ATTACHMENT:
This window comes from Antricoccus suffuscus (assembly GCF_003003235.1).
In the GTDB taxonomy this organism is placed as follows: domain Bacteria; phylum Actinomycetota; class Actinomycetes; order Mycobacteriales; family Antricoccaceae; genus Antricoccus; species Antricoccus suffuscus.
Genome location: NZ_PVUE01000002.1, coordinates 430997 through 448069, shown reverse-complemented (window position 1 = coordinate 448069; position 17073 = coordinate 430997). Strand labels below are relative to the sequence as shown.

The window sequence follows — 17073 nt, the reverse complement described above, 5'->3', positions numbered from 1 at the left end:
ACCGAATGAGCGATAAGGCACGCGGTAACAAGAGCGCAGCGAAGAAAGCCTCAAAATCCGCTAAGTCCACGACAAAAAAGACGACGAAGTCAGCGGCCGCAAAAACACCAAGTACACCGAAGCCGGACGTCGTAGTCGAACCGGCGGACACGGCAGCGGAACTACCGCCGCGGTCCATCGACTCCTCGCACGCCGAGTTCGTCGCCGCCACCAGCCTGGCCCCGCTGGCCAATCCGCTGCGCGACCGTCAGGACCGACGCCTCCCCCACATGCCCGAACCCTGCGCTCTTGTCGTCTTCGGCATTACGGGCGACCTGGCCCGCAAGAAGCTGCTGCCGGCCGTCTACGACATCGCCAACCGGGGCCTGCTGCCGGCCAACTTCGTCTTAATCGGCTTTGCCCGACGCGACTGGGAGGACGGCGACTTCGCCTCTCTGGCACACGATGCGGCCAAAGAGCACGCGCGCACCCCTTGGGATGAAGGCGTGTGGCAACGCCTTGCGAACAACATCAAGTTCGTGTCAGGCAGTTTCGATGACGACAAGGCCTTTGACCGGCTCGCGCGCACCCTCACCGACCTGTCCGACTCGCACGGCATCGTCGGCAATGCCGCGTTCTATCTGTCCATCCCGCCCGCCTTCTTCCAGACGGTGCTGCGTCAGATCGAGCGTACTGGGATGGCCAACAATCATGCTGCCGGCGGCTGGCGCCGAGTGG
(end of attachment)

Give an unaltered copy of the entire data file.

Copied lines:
This window comes from Antricoccus suffuscus (assembly GCF_003003235.1).
In the GTDB taxonomy this organism is placed as follows: domain Bacteria; phylum Actinomycetota; class Actinomycetes; order Mycobacteriales; family Antricoccaceae; genus Antricoccus; species Antricoccus suffuscus.
Genome location: NZ_PVUE01000002.1, coordinates 430997 through 448069, shown reverse-complemented (window position 1 = coordinate 448069; position 17073 = coordinate 430997). Strand labels below are relative to the sequence as shown.

The window sequence follows — 17073 nt, the reverse complement described above, 5'->3', positions numbered from 1 at the left end:
ACCGAATGAGCGATAAGGCACGCGGTAACAAGAGCGCAGCGAAGAAAGCCTCAAAATCCGCTAAGTCCACGACAAAAAAGACGACGAAGTCAGCGGCCGCAAAAACACCAAGTACACCGAAGCCGGACGTCGTAGTCGAACCGGCGGACACGGCAGCGGAACTACCGCCGCGGTCCATCGACTCCTCGCACGCCGAGTTCGTCGCCGCCACCAGCCTGGCCCCGCTGGCCAATCCGCTGCGCGACCGTCAGGACCGACGCCTCCCCCACATGCCCGAACCCTGCGCTCTTGTCGTCTTCGGCATTACGGGCGACCTGGCCCGCAAGAAGCTGCTGCCGGCCGTCTACGACATCGCCAACCGGGGCCTGCTGCCGGCCAACTTCGTCTTAATCGGCTTTGCCCGACGCGACTGGGAGGACGGCGACTTCGCCTCTCTGGCACACGATGCGGCCAAAGAGCACGCGCGCACCCCTTGGGATGAAGGCGTGTGGCAACGCCTTGCGAACAACATCAAGTTCGTGTCAGGCAGTTTCGATGACGACAAGGCCTTTGACCGGCTCGCGCGCACCCTCACCGACCTGTCCGACTCGCACGGCATCGTCGGCAATGCCGCGTTCTATCTGTCCATCCCGCCCGCCTTCTTCCAGACGGTGCTGCGTCAGATCGAGCGTACTGGGATGGCCAACAATCATGCTGCCGGCGGCTGGCGCCGAGTGG